My daughter caught her fiance with another woman, yet she still meets him once a week.
She says she won’t marry him, but still needs him in her life. They never lived together, and she still lives at home with us.
I always felt something was holding her back. The two of them have been together for many years and got engaged a year ago. Another girl warned her about him but, as usual, he lied his way out of that.
We sat and watched her waste her early 20s on this jerk and I’ve told her many times she deserves better. He would always keep her waiting hours before arriving to pick her up, then tell lies as to what kept him. I spoke to him once and said if he wasn’t interested in settling down with her then there were plenty who would be, and he should let her go and not string her along. He wrapped his arms around her and smugly said he loved her.
I always hoped he would show his true colours and now he has, but she is reluctant to walk away completely.
It’s been a couple of months now and she doesn’t mention his name, just heads off once a week for lunch with him. I fear he is filling her head with more lies. I’m hoping the contact will peter out and he will get fed up with the weekly meeting.
Should I continue to keep quiet and just be there for her or what? She says it’s too hard to cut off all contact with him, but I’m scared he’ll brainwash her into getting back with him.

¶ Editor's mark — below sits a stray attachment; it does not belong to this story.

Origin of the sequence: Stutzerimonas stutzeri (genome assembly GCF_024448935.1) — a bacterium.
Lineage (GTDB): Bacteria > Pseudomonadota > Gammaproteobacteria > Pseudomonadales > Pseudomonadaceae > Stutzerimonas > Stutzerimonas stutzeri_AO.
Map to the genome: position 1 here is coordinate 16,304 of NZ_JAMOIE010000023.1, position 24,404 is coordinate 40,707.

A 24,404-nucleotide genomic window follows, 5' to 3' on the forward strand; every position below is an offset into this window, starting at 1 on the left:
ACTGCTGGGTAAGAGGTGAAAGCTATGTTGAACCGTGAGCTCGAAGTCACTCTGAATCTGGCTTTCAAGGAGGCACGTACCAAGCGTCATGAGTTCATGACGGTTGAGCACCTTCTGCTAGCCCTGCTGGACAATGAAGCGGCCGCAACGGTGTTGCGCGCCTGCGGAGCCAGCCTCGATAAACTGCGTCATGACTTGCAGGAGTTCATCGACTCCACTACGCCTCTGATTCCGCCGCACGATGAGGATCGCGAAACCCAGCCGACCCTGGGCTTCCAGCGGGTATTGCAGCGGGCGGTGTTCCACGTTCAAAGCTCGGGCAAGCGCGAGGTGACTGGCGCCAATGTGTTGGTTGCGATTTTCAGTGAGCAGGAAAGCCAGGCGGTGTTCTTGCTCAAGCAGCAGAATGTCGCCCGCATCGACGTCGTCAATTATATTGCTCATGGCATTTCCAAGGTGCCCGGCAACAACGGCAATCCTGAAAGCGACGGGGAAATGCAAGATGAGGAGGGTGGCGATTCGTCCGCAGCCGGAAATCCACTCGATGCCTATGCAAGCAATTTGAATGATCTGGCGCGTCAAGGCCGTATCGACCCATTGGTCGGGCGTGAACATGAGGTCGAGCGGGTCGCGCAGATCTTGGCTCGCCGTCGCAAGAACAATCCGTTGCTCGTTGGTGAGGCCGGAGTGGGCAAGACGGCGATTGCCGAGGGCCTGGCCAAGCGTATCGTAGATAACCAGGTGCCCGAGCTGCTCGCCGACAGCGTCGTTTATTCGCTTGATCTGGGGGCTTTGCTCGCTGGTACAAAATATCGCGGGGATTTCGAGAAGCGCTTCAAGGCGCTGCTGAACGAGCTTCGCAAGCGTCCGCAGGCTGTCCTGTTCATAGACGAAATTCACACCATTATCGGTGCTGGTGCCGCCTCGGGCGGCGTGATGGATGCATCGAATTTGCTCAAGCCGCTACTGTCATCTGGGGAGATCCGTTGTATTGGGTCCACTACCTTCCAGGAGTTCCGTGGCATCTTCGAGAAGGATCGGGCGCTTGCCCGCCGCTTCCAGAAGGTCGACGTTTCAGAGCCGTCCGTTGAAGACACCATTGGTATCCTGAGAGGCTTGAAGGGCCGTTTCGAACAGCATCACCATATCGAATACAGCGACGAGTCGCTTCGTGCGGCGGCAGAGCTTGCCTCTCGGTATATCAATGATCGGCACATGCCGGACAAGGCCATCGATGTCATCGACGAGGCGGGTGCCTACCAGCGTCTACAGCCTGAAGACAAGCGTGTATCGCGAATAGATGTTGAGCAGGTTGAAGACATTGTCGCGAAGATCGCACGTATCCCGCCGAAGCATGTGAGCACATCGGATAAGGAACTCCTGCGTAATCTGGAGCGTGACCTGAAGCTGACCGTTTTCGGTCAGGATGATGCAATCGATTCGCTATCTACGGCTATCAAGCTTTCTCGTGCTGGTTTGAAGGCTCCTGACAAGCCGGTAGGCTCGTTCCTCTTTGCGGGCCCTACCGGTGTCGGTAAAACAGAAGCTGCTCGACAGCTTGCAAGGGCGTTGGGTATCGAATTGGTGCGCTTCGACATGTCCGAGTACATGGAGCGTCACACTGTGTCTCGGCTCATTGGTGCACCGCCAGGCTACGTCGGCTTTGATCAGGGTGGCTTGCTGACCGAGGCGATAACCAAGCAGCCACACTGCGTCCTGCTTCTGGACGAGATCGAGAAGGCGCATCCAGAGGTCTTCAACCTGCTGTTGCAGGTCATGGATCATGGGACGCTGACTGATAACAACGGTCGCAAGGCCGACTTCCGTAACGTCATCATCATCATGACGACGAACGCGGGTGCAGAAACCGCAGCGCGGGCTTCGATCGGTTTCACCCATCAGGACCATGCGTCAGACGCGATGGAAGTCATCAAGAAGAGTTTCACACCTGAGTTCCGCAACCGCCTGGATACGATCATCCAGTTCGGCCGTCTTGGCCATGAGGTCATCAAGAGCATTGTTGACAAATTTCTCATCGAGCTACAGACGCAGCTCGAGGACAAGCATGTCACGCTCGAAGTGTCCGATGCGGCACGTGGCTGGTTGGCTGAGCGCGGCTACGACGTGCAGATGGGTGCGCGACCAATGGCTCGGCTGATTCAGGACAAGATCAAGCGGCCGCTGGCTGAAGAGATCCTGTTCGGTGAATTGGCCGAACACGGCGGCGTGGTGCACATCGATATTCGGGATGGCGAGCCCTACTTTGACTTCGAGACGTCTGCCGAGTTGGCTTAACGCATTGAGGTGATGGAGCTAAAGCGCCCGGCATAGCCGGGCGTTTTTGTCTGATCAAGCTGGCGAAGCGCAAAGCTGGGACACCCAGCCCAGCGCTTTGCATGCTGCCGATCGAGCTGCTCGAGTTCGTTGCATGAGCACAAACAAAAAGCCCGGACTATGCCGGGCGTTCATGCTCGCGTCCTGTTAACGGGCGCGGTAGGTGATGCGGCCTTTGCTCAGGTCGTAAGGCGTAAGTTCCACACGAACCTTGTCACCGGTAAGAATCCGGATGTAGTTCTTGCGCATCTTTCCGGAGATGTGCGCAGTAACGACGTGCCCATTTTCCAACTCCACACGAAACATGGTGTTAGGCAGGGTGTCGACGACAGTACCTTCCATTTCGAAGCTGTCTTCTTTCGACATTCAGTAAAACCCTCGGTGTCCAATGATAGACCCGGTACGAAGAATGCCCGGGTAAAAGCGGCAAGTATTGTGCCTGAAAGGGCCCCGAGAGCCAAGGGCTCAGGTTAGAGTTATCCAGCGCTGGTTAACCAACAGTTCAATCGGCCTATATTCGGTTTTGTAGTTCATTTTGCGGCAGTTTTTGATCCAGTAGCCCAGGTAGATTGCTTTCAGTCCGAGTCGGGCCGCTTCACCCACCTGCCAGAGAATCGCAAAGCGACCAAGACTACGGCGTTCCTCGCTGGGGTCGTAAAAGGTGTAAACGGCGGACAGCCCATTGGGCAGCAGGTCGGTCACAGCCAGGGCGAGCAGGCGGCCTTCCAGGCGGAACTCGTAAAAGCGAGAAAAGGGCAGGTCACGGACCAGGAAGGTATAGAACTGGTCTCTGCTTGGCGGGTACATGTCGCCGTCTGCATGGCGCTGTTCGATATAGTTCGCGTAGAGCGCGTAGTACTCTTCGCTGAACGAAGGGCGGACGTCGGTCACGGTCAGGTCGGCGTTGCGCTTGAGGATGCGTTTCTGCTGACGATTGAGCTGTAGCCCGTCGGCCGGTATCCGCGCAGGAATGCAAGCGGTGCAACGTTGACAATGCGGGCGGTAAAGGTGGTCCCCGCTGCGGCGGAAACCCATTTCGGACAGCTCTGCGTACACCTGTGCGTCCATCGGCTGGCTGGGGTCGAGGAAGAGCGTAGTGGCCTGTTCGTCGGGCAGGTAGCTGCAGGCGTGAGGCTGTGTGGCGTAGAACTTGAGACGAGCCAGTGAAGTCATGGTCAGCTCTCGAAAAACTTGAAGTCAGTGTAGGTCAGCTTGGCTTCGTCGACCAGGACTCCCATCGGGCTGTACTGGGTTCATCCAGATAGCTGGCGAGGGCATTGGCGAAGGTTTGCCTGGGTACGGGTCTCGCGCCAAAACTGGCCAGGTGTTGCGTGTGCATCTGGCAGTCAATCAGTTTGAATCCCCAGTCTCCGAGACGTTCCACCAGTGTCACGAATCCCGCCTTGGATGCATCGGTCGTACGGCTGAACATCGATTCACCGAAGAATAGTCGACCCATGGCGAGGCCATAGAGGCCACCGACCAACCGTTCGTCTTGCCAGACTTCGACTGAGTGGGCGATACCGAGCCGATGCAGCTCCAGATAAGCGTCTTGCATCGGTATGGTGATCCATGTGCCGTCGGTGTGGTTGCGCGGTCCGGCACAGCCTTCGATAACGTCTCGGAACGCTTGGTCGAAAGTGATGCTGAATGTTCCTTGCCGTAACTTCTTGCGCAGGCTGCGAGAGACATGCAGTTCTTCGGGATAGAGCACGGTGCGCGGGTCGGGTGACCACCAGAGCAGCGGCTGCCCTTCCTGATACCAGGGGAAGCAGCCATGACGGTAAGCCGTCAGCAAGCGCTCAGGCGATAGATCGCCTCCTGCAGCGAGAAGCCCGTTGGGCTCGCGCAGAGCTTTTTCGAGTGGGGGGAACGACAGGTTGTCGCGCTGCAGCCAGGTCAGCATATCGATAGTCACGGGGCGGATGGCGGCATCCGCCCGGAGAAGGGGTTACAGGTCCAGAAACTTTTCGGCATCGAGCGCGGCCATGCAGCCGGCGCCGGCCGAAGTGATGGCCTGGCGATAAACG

What a frustrating situation for you. Her ex is clearly a good-for-nothing player but, when you’re in love (or think you are), it’s very hard to see the wood from the trees.
Look, you can’t force her to see things how you do or force her to cut him out of her life.
But, what you can do, is tell her honestly how you see the situation, express your fears, remind her how much you love her and reassure her that you are always on hand for advice or a shoulder to cry on.
What I’m hoping here is that it’s a case of your daughter lacking the confidence to make a complete break right away. But the less she sees of him and the more time she has to think about how he’s treated her, the angrier she’ll get and hopefully she’ll find the motivation to make that break. You can help to buoy her up and give her confidence, too.
I think what you do have a right to do, is insist that he’s not welcome now – or ever – at your home.
* More of our agony aunt Coleen Nolan’s advice on your sex, family, health and relationship problems